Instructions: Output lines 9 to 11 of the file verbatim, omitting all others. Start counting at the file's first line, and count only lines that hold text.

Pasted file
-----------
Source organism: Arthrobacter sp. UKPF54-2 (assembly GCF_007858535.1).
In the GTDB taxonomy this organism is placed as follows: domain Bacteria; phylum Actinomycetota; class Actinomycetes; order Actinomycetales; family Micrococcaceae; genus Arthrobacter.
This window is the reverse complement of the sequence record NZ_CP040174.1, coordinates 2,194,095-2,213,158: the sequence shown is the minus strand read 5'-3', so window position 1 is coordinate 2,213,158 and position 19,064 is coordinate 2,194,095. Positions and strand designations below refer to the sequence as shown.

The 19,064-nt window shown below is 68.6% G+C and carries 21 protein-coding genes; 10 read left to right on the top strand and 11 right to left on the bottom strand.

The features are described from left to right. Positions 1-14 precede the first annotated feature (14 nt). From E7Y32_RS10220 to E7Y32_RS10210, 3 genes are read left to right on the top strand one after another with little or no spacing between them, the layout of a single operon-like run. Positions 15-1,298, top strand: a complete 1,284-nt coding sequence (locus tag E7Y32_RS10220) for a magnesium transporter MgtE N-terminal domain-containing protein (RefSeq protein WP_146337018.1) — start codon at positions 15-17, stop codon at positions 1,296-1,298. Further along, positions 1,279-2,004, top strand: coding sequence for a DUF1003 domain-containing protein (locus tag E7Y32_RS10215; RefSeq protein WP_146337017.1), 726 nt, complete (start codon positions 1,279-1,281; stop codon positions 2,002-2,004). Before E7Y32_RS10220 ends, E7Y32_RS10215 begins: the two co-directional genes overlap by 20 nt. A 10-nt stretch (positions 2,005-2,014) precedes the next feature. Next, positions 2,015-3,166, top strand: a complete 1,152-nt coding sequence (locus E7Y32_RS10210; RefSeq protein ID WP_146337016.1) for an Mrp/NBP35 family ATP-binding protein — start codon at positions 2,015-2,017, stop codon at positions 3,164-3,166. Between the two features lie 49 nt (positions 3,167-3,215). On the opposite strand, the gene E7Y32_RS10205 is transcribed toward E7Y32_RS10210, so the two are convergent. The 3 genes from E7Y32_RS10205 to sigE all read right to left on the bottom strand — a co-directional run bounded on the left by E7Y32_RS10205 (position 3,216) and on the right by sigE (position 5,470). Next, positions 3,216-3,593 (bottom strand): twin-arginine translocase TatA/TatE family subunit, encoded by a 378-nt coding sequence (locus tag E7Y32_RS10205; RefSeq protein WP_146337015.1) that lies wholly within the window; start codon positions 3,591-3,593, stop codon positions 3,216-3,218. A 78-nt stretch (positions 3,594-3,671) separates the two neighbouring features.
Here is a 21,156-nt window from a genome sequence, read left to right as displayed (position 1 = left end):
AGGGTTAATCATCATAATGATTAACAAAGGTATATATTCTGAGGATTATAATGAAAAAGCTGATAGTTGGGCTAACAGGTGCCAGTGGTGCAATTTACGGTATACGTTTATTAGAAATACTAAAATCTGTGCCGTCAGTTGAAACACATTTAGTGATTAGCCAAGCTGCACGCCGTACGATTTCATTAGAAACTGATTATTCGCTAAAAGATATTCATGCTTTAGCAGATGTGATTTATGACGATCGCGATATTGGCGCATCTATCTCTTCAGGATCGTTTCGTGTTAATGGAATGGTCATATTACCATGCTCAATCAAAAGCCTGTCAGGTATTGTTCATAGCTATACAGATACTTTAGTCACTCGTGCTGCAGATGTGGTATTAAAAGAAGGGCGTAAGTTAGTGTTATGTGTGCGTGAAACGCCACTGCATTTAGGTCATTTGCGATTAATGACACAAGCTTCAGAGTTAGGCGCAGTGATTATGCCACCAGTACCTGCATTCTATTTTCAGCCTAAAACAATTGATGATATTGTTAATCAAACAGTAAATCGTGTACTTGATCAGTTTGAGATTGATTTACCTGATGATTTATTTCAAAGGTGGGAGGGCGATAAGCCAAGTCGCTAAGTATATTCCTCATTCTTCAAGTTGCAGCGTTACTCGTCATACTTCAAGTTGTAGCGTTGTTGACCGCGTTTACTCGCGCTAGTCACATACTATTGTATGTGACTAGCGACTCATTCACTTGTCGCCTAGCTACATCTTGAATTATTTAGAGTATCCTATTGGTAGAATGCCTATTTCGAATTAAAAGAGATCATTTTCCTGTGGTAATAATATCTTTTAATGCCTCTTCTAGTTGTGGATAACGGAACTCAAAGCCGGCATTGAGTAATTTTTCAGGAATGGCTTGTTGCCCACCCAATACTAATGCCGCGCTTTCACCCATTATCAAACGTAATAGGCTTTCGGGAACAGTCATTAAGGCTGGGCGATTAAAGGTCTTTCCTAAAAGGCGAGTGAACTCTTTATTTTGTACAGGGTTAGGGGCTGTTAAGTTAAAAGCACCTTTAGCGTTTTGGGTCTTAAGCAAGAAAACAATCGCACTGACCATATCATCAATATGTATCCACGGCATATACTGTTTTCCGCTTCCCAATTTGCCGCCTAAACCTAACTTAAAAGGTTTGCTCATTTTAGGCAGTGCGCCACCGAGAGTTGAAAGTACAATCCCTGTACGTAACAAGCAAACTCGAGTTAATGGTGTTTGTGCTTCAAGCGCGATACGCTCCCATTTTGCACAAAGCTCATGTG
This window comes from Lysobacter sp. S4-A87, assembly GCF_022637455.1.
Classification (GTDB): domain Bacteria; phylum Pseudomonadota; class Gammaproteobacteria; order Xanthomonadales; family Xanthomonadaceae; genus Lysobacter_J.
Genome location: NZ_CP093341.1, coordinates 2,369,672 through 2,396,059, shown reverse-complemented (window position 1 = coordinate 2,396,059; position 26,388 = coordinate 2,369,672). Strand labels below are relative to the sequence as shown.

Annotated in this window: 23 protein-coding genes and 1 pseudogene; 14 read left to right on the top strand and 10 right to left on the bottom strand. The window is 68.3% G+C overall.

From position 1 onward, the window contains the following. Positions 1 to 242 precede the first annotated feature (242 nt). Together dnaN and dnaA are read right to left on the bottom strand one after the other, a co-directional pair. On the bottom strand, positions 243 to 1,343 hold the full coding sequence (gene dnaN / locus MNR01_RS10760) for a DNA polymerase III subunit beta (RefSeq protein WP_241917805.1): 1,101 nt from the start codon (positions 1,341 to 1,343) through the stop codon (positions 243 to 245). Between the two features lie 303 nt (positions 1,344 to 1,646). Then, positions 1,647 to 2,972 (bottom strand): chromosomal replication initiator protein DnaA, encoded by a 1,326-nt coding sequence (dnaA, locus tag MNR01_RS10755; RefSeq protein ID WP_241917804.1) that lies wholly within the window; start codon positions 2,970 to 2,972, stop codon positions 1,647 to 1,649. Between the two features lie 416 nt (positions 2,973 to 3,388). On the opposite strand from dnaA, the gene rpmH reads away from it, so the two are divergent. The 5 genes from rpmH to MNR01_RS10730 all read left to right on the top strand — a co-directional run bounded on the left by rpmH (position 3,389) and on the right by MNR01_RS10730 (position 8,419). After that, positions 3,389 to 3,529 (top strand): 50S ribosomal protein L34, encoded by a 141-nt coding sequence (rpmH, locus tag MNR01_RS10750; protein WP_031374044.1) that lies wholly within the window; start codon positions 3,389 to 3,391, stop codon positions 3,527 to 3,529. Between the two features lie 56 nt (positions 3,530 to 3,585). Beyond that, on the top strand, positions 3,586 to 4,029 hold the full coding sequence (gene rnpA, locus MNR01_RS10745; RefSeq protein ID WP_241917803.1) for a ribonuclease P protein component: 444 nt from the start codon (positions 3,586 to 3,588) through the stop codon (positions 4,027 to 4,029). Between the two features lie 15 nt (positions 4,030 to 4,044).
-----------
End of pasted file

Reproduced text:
Classification (GTDB): domain Bacteria; phylum Pseudomonadota; class Gammaproteobacteria; order Xanthomonadales; family Xanthomonadaceae; genus Lysobacter_J.
Genome location: NZ_CP093341.1, coordinates 2,369,672 through 2,396,059, shown reverse-complemented (window position 1 = coordinate 2,396,059; position 26,388 = coordinate 2,369,672). Strand labels below are relative to the sequence as shown.

Annotated in this window: 23 protein-coding genes and 1 pseudogene; 14 read left to right on the top strand and 10 right to left on the bottom strand. The window is 68.3% G+C overall.